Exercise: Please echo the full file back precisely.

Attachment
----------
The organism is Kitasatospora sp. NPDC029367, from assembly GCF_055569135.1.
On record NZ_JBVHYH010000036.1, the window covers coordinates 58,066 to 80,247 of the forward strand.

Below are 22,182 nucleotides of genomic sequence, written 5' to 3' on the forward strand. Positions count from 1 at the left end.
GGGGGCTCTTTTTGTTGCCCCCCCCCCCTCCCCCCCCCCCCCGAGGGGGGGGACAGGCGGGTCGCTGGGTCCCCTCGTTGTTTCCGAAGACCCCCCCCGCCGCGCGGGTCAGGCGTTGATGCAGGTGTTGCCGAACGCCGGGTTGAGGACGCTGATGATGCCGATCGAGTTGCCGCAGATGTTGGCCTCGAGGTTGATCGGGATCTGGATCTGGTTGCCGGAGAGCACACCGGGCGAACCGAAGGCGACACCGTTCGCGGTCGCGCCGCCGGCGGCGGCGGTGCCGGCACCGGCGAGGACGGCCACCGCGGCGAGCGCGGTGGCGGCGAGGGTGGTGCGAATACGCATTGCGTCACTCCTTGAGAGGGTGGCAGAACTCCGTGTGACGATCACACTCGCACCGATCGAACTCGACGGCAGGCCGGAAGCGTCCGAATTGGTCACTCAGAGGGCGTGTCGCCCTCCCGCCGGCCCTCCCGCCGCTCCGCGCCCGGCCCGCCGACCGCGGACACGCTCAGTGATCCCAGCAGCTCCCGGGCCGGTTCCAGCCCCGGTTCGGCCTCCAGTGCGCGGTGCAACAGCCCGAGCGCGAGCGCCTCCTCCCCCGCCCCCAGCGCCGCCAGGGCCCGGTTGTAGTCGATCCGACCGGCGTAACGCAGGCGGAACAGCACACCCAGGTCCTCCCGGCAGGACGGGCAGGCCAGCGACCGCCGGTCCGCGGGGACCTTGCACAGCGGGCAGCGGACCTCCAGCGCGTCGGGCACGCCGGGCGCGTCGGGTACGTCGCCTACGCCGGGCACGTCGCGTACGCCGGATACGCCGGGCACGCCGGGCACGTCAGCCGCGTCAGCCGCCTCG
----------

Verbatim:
The organism is Kitasatospora sp. NPDC029367, from assembly GCF_055569135.1.
On record NZ_JBVHYH010000036.1, the window covers coordinates 58,066 to 80,247 of the forward strand.

Below are 22,182 nucleotides of genomic sequence, written 5' to 3' on the forward strand. Positions count from 1 at the left end.
GGGGGCTCTTTTTGTTGCCCCCCCCCCCTCCCCCCCCCCCCCGAGGGGGGGGACAGGCGGGTCGCTGGGTCCCCTCGTTGTTTCCGAAGACCCCCCCCGCCGCGCGGGTCAGGCGTTGATGCAGGTGTTGCCGAACGCCGGGTTGAGGACGCTGATGATGCCGATCGAGTTGCCGCAGATGTTGGCCTCGAGGTTGATCGGGATCTGGATCTGGTTGCCGGAGAGCACACCGGGCGAACCGAAGGCGACACCGTTCGCGGTCGCGCCGCCGGCGGCGGCGGTGCCGGCACCGGCGAGGACGGCCACCGCGGCGAGCGCGGTGGCGGCGAGGGTGGTGCGAATACGCATTGCGTCACTCCTTGAGAGGGTGGCAGAACTCCGTGTGACGATCACACTCGCACCGATCGAACTCGACGGCAGGCCGGAAGCGTCCGAATTGGTCACTCAGAGGGCGTGTCGCCCTCCCGCCGGCCCTCCCGCCGCTCCGCGCCCGGCCCGCCGACCGCGGACACGCTCAGTGATCCCAGCAGCTCCCGGGCCGGTTCCAGCCCCGGTTCGGCCTCCAGTGCGCGGTGCAACAGCCCGAGCGCGAGCGCCTCCTCCCCCGCCCCCAGCGCCGCCAGGGCCCGGTTGTAGTCGATCCGACCGGCGTAACGCAGGCGGAACAGCACACCCAGGTCCTCCCGGCAGGACGGGCAGGCCAGCGACCGCCGGTCCGCGGGGACCTTGCACAGCGGGCAGCGGACCTCCAGCGCGTCGGGCACGCCGGGCGCGTCGGGTACGTCGCCTACGCCGGGCACGTCGCGTACGCCGGATACGCCGGGCACGCCGGGCACGTCAGCCGCGTCAGCCGCCTCG